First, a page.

Monday, March 15, 2021

Combating Corruption

Like many people here in Israel, I was absolutely stunned at the news that Yehuda Meshi-Zahav - a person that I described just two months ago as a national hero - has been exposed as a predator of the worst kind. (Though apparently it was pretty much an "open secret" in certain charedi circles for decades.) This horrific story follows on the heels of the news that the founder of the Borough Park Shomrim, Yanky Daskal, was arrested for a similar crime. 

What do these two men have in common? They were both the heads of large organizations which had a moral mandate. As such, they were in positions of power, and were also supposedly of an impressive moral character. Power corrupts; and assumptions of moral superiority enable this corruption to avoid suspicion and discourage victims from reporting it.

In any organization in which people have power, there needs to be checks and balances on that power. And this is equally true for organizations which themselves have a moral mandate. That's why every police force needs what's popularly known in England as an AC-12 - an anti-corruption unit.

Not every organization can have an anti-corruption unit. But another important tool is the combination of a free press and public accountability. These enable dirty deeds to be reported, and consequences to result.

It's for all these reasons that abuses of power are probably particularly prevalent in charedi society. There is a lethal combination of factors: people amassing great power over the lives of others; assumptions of moral superiority; the lack of a free press; and little public accountability.

Rabbi Sacks, in Convenant & Conversation for last week's parashah, notes that Chazal ascribed great importance not only to legislating procedures that would prevent corruption, but also to preventing things that could even give the suspicion of corruption. No less than Moshe Rabbeinu himself had to give a financial accounting to show that he had not misappropriated any Mishkan funds - and the accounting was done by independent auditors.

In the absence of contemporary rabbinic leadership with the courage and clout of Chazal, we have to enable other checks and balances - of which freedom of speech plays a crucial role. None other than Chaim Dovid Zwiebel, Executive Vice-President of Agudath Israel of America, admitted that what really got them to start taking child abuse seriously was the exposés and criticisms in various blogs. Notwithstanding the many very real problems and dangers of the internet, it plays a crucial role in combating corruption.

The fundamental Torah principle, which we must always keep in mind, is Lo taamod al dam reyecha - Do not stand idly as your friend's blood is spilled. On an individual level, this requires us to speak up and take action to prevent corruption and abuse. On a societal level, this requires us to have systems and policies that enable corruption and abuse to be exposed and corrected - not suppressed by those who are more concerned about their society's image than by people's pain.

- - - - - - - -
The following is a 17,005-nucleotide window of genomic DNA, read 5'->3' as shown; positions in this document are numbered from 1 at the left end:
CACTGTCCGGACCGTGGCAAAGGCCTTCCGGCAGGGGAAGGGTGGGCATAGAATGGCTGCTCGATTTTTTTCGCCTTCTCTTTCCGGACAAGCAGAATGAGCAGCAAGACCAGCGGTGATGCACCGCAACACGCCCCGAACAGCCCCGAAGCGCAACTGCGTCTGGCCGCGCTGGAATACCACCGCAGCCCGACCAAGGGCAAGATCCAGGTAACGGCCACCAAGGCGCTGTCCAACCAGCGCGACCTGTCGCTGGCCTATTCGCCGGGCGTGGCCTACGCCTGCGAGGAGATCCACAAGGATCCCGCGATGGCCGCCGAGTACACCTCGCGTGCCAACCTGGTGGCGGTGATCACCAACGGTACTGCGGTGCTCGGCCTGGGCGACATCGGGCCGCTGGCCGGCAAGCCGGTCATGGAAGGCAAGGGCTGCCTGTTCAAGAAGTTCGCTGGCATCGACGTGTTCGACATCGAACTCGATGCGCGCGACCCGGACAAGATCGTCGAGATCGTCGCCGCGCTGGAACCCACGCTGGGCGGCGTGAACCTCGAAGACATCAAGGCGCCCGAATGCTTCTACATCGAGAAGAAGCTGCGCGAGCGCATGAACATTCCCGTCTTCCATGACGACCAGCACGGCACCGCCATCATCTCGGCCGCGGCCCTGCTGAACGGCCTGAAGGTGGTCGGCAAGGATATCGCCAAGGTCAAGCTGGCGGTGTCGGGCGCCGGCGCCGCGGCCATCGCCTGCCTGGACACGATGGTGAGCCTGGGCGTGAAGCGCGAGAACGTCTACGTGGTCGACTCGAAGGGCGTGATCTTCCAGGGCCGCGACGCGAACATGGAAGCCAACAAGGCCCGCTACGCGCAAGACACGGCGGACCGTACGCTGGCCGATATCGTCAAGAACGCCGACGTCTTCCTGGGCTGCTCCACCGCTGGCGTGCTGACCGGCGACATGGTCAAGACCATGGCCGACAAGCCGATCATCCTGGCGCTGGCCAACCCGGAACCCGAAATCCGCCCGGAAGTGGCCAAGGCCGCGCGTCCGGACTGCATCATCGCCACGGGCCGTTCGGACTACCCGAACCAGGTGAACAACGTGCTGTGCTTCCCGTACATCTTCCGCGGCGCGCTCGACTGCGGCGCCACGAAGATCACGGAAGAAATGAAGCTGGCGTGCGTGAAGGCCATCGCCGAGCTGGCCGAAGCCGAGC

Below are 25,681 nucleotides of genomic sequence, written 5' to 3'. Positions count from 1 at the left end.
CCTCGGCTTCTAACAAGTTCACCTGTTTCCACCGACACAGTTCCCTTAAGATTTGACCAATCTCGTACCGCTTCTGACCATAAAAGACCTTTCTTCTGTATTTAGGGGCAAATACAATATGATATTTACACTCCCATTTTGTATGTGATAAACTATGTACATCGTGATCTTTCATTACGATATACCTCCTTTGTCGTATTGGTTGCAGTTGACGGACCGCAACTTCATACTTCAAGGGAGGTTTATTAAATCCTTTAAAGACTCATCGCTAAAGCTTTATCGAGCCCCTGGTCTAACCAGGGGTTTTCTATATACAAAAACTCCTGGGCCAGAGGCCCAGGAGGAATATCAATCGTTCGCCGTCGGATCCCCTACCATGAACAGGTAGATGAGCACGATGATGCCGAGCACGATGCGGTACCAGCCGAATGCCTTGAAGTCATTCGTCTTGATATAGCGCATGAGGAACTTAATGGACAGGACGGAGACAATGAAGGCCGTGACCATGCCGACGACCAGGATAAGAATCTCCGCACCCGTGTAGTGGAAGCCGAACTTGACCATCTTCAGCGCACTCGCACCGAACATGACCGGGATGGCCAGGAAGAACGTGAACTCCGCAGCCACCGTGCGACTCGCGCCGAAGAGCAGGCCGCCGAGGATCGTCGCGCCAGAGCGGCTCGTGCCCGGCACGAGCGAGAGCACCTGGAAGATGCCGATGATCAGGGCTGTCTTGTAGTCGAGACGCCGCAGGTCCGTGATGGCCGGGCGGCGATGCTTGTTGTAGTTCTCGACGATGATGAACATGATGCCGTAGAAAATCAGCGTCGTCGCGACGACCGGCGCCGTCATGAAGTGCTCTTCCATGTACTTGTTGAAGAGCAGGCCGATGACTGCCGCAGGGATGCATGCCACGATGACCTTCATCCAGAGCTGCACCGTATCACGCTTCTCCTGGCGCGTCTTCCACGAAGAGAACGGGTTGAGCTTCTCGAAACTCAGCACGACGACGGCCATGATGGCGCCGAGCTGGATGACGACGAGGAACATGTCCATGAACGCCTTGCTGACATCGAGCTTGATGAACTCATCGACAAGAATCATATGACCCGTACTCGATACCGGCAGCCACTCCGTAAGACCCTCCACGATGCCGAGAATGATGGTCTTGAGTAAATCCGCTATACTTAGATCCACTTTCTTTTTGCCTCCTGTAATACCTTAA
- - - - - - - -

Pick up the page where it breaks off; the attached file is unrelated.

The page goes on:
It has to be acknowledged that the so-called "laws" of Lashon Hara (which are really supposed to be ethical principles to be applied on a case-by-case basis) have been abused endlessly to stifle important criticism and whistle-blowing. For more on this, see this very important post, When Lashon Hara is a Mitzvah

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108 comments:

  1. Considering the Motti Elon episode, and to go further afield Harvey Weinstein, others as well, I would hesitate to say that "abuses of power are probably particularly prevalent in charedi society." I am not denying that they are found there to no lesser degree than other places, just that similar episodes occur in all societies.

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    1. Huh? I am not denying that they are also found in other communities, I am just saying that there are factors to make them more prevalent in charedi society.

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    2. But you shouldn't say that they are more prevalent in charedi society without real data to back you up.

      Religious / charedi society is certainly not immune to this problem, that's for sure. But let's be precise as to the exact scope of the issue.

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    3. And I am saying that you have no evidence for that claim.

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    4. I agree with Yehoshua. It is not politically correct to say that it is "probably prevalent" without statistical evidence.You can't tarnish a entire community on supposed probabilities.

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    5. E.S. - It's great to be precise, so please be precise. I didn't say that it's "more prevalent". I said that it's probably more prevalent. And I gave four reasons for that. Nobody has challenged those reasons.

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    6. RNS
      Your reasons can easily be refuted by the following:
      1)The checks and balances are flawed as was evident at the Jimmy Saville scandal where even when detailed cases were reported they were very quickly hushed due to his power.The same can be said about alleged allegations on Prince Andrew etc.
      2) One can assume that at least some potential abusers have fear of Hashem which may stop them from abusing and this may counter the supposed lack of checks and balances.
      3)One in 5 woman have experienced date rape or abuse see: https://www.tandfonline.com/doi/abs/10.1080/01614576.1993.11074089